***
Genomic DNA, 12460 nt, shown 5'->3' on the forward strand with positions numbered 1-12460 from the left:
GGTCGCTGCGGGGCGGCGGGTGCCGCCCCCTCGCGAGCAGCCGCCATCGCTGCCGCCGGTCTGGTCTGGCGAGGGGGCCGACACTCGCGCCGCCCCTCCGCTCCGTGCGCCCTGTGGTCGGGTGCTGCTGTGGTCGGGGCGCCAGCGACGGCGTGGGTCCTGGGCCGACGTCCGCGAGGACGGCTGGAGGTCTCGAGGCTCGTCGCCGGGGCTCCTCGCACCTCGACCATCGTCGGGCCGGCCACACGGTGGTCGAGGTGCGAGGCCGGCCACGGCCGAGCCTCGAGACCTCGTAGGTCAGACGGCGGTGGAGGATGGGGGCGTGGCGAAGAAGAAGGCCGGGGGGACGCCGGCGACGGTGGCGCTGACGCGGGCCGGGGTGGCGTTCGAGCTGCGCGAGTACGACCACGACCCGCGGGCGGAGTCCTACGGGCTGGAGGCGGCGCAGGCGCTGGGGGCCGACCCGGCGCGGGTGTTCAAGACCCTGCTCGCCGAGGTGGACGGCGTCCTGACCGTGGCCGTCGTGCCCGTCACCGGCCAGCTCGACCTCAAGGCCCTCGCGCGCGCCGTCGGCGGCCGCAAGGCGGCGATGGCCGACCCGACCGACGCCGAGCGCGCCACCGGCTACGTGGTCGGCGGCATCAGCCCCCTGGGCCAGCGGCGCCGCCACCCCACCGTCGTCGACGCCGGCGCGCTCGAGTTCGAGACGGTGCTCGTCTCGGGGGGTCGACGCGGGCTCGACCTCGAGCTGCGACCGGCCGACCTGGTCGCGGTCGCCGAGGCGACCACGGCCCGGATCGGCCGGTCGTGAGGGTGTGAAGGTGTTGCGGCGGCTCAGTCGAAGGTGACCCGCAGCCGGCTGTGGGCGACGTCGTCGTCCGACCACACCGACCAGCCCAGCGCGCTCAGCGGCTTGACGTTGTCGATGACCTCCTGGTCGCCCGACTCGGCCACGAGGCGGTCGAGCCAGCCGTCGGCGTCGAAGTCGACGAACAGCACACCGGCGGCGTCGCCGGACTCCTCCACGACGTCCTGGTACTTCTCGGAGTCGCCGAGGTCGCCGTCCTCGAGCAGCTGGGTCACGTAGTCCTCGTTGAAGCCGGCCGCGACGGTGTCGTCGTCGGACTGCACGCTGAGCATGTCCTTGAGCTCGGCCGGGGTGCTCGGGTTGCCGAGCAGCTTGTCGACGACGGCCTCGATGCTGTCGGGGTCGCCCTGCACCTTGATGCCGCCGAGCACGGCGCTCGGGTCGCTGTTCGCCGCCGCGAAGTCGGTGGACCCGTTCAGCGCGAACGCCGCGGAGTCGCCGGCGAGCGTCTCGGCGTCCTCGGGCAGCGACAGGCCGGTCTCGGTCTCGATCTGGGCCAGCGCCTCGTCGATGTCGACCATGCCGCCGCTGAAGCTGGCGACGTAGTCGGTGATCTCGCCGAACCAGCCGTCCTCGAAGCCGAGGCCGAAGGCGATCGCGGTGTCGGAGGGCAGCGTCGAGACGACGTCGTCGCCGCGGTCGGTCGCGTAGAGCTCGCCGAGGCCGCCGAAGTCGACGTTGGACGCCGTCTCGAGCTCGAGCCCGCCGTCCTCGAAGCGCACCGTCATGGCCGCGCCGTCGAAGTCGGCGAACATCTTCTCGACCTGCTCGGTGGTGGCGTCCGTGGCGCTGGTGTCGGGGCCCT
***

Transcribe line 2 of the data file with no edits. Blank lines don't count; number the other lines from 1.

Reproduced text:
GGTCGCTGCGGGGCGGCGGGTGCCGCCCCCTCGCGAGCAGCCGCCATCGCTGCCGCCGGTCTGGTCTGGCGAGGGGGCCGACACTCGCGCCGCCCCTCCGCTCCGTGCGCCCTGTGGTCGGGTGCTGCTGTGGTCGGGGCGCCAGCGACGGCGTGGGTCCTGGGCCGACGTCCGCGAGGACGGCTGGAGGTCTCGAGGCTCGTCGCCGGGGCTCCTCGCACCTCGACCATCGTCGGGCCGGCCACACGGTGGTCGAGGTGCGAGGCCGGCCACGGCCGAGCCTCGAGACCTCGTAGGTCAGACGGCGGTGGAGGATGGGGGCGTGGCGAAGAAGAAGGCCGGGGGGACGCCGGCGACGGTGGCGCTGACGCGGGCCGGGGTGGCGTTCGAGCTGCGCGAGTACGACCACGACCCGCGGGCGGAGTCCTACGGGCTGGAGGCGGCGCAGGCGCTGGGGGCCGACCCGGCGCGGGTGTTCAAGACCCTGCTCGCCGAGGTGGACGGCGTCCTGACCGTGGCCGTCGTGCCCGTCACCGGCCAGCTCGACCTCAAGGCCCTCGCGCGCGCCGTCGGCGGCCGCAAGGCGGCGATGGCCGACCCGACCGACGCCGAGCGCGCCACCGGCTACGTGGTCGGCGGCATCAGCCCCCTGGGCCAGCGGCGCCGCCACCCCACCGTCGTCGACGCCGGCGCGCTCGAGTTCGAGACGGTGCTCGTCTCGGGGGGTCGACGCGGGCTCGACCTCGAGCTGCGACCGGCCGACCTGGTCGCGGTCGCCGAGGCGACCACGGCCCGGATCGGCCGGTCGTGAGGGTGTGAAGGTGTTGCGGCGGCTCAGTCGAAGGTGACCCGCAGCCGGCTGTGGGCGACGTCGTCGTCCGACCACACCGACCAGCCCAGCGCGCTCAGCGGCTTGACGTTGTCGATGACCTCCTGGTCGCCCGACTCGGCCACGAGGCGGTCGAGCCAGCCGTCGGCGTCGAAGTCGACGAACAGCACACCGGCGGCGTCGCCGGACTCCTCCACGACGTCCTGGTACTTCTCGGAGTCGCCGAGGTCGCCGTCCTCGAGCAGCTGGGTCACGTAGTCCTCGTTGAAGCCGGCCGCGACGGTGTCGTCGTCGGACTGCACGCTGAGCATGTCCTTGAGCTCGGCCGGGGTGCTCGGGTTGCCGAGCAGCTTGTCGACGACGGCCTCGATGCTGTCGGGGTCGCCCTGCACCTTGATGCCGCCGAGCACGGCGCTCGGGTCGCTGTTCGCCGCCGCGAAGTCGGTGGACCCGTTCAGCGCGAACGCCGCGGAGTCGCCGGCGAGCGTCTCGGCGTCCTCGGGCAGCGACAGGCCGGTCTCGGTCTCGATCTGGGCCAGCGCCTCGTCGATGTCGACCATGCCGCCGCTGAAGCTGGCGACGTAGTCGGTGATCTCGCCGAACCAGCCGTCCTCGAAGCCGAGGCCGAAGGCGATCGCGGTGTCGGAGGGCAGCGTCGAGACGACGTCGTCGCCGCGGTCGGTCGCGTAGAGCTCGCCGAGGCCGCCGAAGTCGACGTTGGACGCCGTCTCGAGCTCGAGCCCGCCGTCCTCGAAGCGCACCGTCATGGCCGCGCCGTCGAAGTCGGCGAACATCTTCTCGACCTGCTCGGTGGTGGCGTCCGTGGCGCTGGTGTCGGGGCCCT